Morphing into thin lines
Stop at the entrance and smile
Wave to those you once loved
Extend the lash
Press the powder deep into the skin
A new day beckons forward
Let’s say I swallowed a coin by accident
Let’s say I was tapping the dime on my teeth despite Mom always droning Don’t put things in your mouth Why are you always putting things in your mouth and let’s say my sister the wiggleworm whacked my elbow and the coin dropped down my throat like a gumball and let’s say Mom wasn’t there because she was upstairs she’s always upstairs where she’s been ever since Dad left with the big suitcase and let’s say Jenna and I loved it at first eating frozen pizza and ice cream and spring rolls and watching movie after movie especially the Terminator movies that Mom hates but now there was just dirty ice in the bottom of the freezer and now we’re scraping the bottom of the peanut butter jar and no more grape jelly and now Jenna is really getting on my nerves with her elbows and her I’m hungry and when’s Dad coming back but now it was summer and there was nowhere we had to be and when we picked up the phone sure enough it was still working and do you know that coin popping down my throat was so comforting that I found another and do you know I went to bed dreaming of how those two dimes might call to each other in the squish of my insides and how they might reach for each other like the T1000 in Terminator who reformed from pools of liquid metal and do you know I dreamt of the coins finding each other in the night and joining hands like Mom and Dad used to and let’s say I never woke up to find it wasn’t true.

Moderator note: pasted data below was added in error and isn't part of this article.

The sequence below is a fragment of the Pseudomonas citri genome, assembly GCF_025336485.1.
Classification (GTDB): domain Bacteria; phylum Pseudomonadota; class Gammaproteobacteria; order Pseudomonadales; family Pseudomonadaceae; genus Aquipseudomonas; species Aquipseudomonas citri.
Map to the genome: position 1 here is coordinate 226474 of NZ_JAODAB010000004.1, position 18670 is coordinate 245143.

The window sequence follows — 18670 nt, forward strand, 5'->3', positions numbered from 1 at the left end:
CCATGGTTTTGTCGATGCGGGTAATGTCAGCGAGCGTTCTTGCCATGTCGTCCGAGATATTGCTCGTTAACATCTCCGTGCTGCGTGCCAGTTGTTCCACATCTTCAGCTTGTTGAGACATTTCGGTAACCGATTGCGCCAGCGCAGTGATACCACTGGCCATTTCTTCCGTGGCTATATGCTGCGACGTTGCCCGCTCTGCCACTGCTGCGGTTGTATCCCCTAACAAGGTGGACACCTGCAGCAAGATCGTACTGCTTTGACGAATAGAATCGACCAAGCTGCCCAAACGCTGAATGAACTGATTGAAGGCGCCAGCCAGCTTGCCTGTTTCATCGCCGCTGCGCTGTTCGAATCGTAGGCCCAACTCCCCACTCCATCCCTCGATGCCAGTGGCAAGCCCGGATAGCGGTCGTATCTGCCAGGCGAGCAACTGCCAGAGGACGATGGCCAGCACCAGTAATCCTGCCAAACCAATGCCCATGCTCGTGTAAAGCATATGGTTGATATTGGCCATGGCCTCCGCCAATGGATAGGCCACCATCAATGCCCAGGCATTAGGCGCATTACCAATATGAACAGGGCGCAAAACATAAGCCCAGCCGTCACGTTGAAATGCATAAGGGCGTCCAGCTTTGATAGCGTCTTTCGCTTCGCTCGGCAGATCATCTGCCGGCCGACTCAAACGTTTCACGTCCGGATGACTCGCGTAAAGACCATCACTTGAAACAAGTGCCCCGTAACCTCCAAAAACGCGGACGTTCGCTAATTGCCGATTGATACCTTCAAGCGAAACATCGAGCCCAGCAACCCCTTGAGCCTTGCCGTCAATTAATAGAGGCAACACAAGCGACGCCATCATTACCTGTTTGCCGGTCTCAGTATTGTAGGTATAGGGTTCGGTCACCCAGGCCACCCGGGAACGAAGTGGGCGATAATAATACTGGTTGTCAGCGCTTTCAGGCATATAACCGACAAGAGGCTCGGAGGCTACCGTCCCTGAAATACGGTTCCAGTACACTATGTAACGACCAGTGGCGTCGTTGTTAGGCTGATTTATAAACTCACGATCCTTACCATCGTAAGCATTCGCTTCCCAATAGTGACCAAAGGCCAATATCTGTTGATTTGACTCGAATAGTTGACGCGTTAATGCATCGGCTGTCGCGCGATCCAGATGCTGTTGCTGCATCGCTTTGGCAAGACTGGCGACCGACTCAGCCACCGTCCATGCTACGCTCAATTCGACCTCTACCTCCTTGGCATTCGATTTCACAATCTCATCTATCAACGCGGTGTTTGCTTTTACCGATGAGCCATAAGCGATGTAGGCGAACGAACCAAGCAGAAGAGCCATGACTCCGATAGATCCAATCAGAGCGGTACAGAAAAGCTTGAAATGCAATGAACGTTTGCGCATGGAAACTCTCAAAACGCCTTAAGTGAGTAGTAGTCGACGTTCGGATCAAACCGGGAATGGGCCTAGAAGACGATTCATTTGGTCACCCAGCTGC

A video poem: Use an Acceptable Color
Pink baby plastic flesh
Watch as the color of skin flashes
white to pink to white again
His hands and feet
mistaken for pennies
Dig all four nails into lifeline
Somewhere, a plastic baby Jesus
Waits for the sting
Shapeshift into plank form
through empty all-night laundry mats
Tuck right thumb inward
As we pass the tree line of parking meters
Raise arm, let fly
Hands of the homeless
Chorus Blog is our opportunity as the team behind Meow Meow Pow Pow to share our interpretation of the themes we ask writers to submit work for. Here is our Chorus Blog on... "Cat's Out of the Bag."
mums - MARIE MARANDOLA
Sunday - Krystle Griffin